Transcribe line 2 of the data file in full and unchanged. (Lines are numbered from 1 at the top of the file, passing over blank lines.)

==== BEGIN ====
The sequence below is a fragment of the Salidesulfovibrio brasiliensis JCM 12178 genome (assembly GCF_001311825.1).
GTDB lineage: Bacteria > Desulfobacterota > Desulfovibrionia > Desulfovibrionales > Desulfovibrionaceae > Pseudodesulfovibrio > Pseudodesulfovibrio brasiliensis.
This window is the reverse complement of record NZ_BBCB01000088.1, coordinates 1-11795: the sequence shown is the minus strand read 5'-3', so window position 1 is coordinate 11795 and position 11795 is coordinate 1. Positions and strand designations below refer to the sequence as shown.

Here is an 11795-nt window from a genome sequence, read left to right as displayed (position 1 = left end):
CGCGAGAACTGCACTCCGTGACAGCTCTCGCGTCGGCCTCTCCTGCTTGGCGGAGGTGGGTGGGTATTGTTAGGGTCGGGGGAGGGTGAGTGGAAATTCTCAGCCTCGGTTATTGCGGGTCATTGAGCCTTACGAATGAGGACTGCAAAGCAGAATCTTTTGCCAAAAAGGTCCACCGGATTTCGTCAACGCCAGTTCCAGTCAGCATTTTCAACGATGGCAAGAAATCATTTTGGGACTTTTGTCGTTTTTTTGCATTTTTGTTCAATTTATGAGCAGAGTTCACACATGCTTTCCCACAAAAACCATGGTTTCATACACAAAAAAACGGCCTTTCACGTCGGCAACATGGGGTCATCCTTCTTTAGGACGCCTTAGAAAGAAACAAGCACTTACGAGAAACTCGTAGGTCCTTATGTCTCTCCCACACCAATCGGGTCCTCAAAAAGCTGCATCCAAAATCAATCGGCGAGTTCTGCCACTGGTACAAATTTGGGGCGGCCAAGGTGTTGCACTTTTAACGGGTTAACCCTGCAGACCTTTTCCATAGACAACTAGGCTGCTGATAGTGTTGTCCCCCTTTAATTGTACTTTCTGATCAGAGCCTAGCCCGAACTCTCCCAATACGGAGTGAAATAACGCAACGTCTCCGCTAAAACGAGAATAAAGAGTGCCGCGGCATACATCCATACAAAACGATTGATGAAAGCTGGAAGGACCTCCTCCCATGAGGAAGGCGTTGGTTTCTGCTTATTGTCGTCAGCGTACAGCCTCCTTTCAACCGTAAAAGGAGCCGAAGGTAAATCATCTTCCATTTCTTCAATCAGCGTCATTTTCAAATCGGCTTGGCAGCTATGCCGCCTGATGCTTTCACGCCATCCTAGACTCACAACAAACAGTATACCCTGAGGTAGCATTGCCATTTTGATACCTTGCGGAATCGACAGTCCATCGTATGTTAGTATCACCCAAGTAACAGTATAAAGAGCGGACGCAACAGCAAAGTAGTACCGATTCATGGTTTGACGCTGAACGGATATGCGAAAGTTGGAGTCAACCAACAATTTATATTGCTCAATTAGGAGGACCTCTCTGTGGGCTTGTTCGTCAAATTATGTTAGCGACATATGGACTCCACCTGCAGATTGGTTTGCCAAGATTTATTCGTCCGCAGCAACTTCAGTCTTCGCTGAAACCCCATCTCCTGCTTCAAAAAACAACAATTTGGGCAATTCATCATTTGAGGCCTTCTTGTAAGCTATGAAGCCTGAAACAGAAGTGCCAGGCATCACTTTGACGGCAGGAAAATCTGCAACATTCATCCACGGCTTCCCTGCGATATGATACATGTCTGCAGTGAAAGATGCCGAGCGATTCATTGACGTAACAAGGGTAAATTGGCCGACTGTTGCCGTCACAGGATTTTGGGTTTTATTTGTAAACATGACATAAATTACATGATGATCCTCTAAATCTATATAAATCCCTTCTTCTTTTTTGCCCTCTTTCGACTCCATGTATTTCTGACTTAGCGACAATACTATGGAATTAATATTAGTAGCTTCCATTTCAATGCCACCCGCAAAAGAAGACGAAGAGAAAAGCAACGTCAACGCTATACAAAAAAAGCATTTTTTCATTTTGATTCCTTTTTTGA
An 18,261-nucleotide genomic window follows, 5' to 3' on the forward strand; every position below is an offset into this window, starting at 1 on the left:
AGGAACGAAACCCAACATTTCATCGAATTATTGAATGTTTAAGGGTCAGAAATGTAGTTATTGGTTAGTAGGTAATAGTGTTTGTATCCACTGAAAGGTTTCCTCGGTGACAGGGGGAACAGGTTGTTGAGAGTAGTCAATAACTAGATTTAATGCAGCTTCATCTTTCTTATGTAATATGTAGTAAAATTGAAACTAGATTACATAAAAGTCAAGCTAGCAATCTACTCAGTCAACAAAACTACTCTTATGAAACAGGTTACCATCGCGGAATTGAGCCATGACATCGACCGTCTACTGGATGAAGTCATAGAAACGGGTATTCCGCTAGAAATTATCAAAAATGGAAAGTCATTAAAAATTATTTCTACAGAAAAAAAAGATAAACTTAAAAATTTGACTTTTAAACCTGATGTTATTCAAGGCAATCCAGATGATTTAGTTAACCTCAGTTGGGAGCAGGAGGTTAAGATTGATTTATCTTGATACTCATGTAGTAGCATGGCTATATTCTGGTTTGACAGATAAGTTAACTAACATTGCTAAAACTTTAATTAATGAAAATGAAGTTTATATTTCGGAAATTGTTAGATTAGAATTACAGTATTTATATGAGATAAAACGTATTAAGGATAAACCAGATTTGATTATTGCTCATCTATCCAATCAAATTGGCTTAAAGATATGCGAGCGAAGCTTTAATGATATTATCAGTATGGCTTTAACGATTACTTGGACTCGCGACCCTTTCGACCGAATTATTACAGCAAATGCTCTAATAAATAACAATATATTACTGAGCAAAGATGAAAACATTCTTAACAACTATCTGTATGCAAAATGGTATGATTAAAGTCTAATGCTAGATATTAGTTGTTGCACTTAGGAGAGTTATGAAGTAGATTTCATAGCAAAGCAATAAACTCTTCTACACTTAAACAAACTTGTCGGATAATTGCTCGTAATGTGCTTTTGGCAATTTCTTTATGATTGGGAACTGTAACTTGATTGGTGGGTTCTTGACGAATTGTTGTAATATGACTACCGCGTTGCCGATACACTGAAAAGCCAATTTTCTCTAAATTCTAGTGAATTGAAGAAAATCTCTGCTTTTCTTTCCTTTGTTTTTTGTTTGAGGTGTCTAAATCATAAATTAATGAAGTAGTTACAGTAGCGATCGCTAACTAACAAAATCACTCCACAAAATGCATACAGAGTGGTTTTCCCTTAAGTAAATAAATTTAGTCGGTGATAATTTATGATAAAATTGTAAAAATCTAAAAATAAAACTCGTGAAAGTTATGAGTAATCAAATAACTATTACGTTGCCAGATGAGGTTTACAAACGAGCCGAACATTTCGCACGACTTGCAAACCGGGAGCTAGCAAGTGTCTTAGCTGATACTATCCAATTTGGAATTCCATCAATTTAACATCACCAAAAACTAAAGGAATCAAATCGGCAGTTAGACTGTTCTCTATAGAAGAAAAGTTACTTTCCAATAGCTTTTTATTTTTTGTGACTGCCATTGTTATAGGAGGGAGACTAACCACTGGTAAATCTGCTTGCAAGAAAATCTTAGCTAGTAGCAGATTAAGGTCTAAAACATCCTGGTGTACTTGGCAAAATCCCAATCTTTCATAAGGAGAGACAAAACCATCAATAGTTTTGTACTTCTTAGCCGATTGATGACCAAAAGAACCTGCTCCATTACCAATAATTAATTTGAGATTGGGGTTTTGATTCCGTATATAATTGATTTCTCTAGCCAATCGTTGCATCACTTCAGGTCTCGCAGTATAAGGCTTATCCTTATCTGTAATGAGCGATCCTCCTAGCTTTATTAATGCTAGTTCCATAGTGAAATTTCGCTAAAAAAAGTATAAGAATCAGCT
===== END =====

GTDB lineage: Bacteria > Desulfobacterota > Desulfovibrionia > Desulfovibrionales > Desulfovibrionaceae > Pseudodesulfovibrio > Pseudodesulfovibrio brasiliensis.